I recently read an article about an apartment in Paris which had been locked up and abandoned in 1942. The owner of the flat had fled Paris with the outbreak of World War Two, but as she had been paying rent on it for the best part of seventy years until she died, nobody had ever gone inside it and so it was left, untouched and intact all that time. The link about this treasure trove is at the bottom of this page if you’re interested.
Inside this apartment, they found a painting of the owner’s grandmother, Marthe de Florian, who was apparently a beautiful French actress and socialite of the Belle Époque. The portrait had been painted by her lover, the artist Boldoni, when Marthe was about 24 years old.
As a writer, this completely fired my imagination and I’d love to write something similar to this in the future. Sea Spell, the book I recently finished and submitted to my publishers Choc Lit, was influenced a little bit by this story, because in it, a painting of a Byron-esque young man is found in an abandoned house and the characters have to do a little detective work to find out his story and the story of the woman who painted him.
Truth, though, as they say, is stranger than fiction – and Marthe’s story is, I bet, amazing in itself.
Something I also love about this time-warp story is the fact that an old house is involved. I’ve worked in a few “old houses” which have been changed into office space and I tell you what, they are far more interesting than a drab old sixties building any day!
I did work experience as a teenager in an accountant’s office which was based in a terraced house which probably dated from the Regency/early Victorian era . The basement where the stationery and customer files were kept (in the days of paper records!) was quite creepy, but the upper offices were very light and spacious. The accountants worked out of the upper offices, and the office junior’s domain was the basement and ground floor. I remember that Michael, the office junior, and I had some excellent conversations about the pop group Wham during our forays into the basement and I was quite annoyed when my time with him ended and I had to sit with one of the accountants, although she was a lovely lady. You see, I had to make conversation about tax and VAT and try to understand all the figures in the ledgers and as a 15 year old, Wham was far more interesting!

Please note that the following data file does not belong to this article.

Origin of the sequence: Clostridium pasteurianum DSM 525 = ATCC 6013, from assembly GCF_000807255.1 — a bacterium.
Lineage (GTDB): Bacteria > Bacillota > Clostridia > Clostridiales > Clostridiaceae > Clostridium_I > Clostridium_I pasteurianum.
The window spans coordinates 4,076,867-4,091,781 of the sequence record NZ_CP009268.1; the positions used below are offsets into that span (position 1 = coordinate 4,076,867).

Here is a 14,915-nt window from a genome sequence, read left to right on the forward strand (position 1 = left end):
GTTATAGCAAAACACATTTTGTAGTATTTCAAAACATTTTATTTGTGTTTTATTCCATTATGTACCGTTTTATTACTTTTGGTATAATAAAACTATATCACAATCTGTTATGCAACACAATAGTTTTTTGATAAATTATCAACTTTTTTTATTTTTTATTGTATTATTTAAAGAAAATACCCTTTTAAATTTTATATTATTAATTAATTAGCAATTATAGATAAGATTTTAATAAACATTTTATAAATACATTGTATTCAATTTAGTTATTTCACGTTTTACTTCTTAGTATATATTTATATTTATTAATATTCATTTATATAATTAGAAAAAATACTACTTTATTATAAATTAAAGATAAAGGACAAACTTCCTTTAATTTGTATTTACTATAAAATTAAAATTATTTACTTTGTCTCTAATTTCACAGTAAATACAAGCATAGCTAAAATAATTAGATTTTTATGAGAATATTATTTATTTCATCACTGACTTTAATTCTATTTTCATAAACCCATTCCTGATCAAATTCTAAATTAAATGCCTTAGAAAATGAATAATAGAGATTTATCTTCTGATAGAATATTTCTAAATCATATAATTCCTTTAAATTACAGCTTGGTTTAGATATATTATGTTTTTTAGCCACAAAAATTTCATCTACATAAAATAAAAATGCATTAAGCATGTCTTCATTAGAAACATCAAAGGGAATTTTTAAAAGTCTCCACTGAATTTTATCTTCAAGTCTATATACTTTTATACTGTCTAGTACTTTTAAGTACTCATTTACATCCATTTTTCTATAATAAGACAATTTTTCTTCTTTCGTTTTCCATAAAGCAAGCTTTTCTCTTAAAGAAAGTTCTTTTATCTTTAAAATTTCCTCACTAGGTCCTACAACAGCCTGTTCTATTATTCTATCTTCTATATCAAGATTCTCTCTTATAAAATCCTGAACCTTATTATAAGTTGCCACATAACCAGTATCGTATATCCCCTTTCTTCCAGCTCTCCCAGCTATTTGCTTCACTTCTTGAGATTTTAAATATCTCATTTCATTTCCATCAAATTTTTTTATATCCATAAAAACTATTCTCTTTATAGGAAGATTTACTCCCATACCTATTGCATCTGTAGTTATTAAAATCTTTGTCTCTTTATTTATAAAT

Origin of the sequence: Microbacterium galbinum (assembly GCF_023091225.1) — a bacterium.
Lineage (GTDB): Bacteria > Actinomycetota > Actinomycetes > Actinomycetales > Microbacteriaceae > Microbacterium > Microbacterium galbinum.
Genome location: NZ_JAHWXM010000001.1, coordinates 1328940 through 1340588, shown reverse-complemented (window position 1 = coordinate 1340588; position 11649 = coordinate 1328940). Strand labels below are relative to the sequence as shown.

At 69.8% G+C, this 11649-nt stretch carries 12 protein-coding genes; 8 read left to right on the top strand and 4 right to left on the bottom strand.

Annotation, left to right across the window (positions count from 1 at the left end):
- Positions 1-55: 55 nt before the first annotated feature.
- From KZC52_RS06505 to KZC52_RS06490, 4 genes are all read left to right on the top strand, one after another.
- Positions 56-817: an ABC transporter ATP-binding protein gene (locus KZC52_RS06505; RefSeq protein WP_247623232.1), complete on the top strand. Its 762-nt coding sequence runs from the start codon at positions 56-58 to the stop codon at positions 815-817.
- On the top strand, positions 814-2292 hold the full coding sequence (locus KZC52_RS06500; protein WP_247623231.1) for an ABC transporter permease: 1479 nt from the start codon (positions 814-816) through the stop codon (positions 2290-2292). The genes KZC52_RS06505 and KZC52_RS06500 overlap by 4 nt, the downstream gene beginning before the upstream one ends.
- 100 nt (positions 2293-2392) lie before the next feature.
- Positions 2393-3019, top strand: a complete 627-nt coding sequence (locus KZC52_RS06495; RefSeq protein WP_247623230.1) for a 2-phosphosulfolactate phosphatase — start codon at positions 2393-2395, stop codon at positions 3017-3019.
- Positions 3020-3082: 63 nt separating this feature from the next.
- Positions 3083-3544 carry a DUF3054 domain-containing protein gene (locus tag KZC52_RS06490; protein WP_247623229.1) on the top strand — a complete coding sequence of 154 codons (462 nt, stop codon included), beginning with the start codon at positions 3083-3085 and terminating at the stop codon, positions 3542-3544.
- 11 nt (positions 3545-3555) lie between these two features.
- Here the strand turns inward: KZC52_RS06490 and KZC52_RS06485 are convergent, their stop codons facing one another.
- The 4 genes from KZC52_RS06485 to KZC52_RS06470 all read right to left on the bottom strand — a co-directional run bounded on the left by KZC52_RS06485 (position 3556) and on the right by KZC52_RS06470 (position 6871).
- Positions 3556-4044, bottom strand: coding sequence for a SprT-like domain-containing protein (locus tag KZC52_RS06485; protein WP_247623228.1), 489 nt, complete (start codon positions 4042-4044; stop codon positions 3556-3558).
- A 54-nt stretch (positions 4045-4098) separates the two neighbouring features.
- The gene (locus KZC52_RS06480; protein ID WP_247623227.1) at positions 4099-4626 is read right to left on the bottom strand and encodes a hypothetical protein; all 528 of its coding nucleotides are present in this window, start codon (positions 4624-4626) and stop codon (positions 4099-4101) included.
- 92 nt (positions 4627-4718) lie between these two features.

I also worked in a bank for a few years after I left school and we seemed to have the most random buildings ever. One branch I worked in was actually the ground floor of a converted seaside boarding house and another branch had an abandoned residential flat above it. The flat was sadly not as interesting as the Paris apartment mentioned before, although I did love going up there and getting supplies. But maybe that’s also to do with the fact that I love stationery and the whole flat was crammed with the stuff. We, the staff, firmly believed both premises were haunted – people heard voices and saw things all the time in both these buildings.
But my most favourite converted house/office space is my most recent one -a terrace of huge, Georgian houses which had at one time been filled with well to do families and their servants. Now, it is filled with an eclectic collection of ghosts and an even more eclectic collection of businesses and creative hubs. And that place is definitely haunted as there are too many stories and personal experiences in the Terrace to discount. And a future blog might, in fact, go into that in a little more detail – mwah ha ha!